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Need To Audit

What monitoring, auditing, and reporting are needed? What should be audited and how often should it be audited? Auditors can help answer those questions. Their task is to develop a process to identify exposures within their organizations. This task, however, is not simple. It requires a clear understanding of the organization’s inner workings and of the regulatory environment in which the organization functions. One way to demonstrate an effective program is to have a strong auditing and monitoring process- in fact, auditing and monitoring is an essential element under the OIG Compliance Program Guidance. Regular auditing also ensures that an organization operates effectively and efficiently.

A Concurrent Chart Audit by an experienced Nurse Auditor can improve charge capture by utilizing clinical as well as billing knowledge. Therefore, the nurse auditor can reduce revenue loss, insure proper charging protocols are being followed and further assist in the correction plans with departmental managers regarding areas of concern. A Concurrent Audit can be described as a complete audit on a non-disputed claim, completed within 30 days of patient discharge. Concurrent audits should include a random sample including all payer types including inpatient and outpatient based upon a percentage of the facilities daily revenue.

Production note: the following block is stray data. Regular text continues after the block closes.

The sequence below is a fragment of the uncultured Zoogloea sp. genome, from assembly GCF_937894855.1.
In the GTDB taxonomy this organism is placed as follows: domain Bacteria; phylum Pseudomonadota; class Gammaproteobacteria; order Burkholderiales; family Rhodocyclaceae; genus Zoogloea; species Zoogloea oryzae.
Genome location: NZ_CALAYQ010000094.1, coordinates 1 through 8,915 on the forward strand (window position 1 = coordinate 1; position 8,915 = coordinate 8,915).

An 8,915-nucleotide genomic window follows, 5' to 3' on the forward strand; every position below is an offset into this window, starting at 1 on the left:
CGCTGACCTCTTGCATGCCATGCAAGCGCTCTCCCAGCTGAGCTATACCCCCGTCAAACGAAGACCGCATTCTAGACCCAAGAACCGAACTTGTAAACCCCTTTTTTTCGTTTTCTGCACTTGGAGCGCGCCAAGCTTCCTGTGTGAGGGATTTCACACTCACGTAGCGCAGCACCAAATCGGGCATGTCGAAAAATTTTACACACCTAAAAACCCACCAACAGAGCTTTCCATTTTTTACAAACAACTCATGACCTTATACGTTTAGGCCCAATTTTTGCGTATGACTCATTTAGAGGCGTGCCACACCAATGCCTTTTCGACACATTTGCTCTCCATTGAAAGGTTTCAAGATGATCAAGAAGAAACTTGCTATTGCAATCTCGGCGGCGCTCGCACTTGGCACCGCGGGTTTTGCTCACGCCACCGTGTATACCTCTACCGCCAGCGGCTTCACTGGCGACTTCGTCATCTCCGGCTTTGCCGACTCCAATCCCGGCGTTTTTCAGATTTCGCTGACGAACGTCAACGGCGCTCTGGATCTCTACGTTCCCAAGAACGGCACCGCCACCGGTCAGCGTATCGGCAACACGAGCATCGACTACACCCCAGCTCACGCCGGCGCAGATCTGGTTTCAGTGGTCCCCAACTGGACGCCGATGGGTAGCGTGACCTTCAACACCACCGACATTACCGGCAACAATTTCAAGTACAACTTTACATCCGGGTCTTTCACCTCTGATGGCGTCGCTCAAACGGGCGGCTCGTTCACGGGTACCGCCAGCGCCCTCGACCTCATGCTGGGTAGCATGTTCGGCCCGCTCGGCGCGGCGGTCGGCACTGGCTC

Audits in their never ending effort to reduce risk, legal and financial exposure, and adverse events, help to verify that management controls are in place and effective. Each department of the hospital has unique risks, For example, the urgent pace of patient treatment in Trauma and ER opens it to a myriad of potential problems with EMTALA. Another high potential for risk is Pharmacy. Hospitals must control pharmaceuticals to avoid inventory shrinkage, ineffective workflow processes, and noncompliance with federal and state regulations. Because such departmental problems can draw intense scrutiny from the government and private payers, auditors must identify and monitor them on a regular basis.

Although they focus on healing, hospitals are businesses and management must concentrate on surviving in tough financial times. Auditors are the facilities first line of defense against misstated financial results. In addition to reviewing financial reports, gathering audit outcome stats, auditors must ensure that the central billing office runs effectively as possible. It is apparent that auditing must be conducted in all departments on a monthly basis to assure the organizations financial well being.

— Julie Doumad RN, BSN, CMAS

Director of Audit Services

(American Healthcare Audit Professionals, Inc.)

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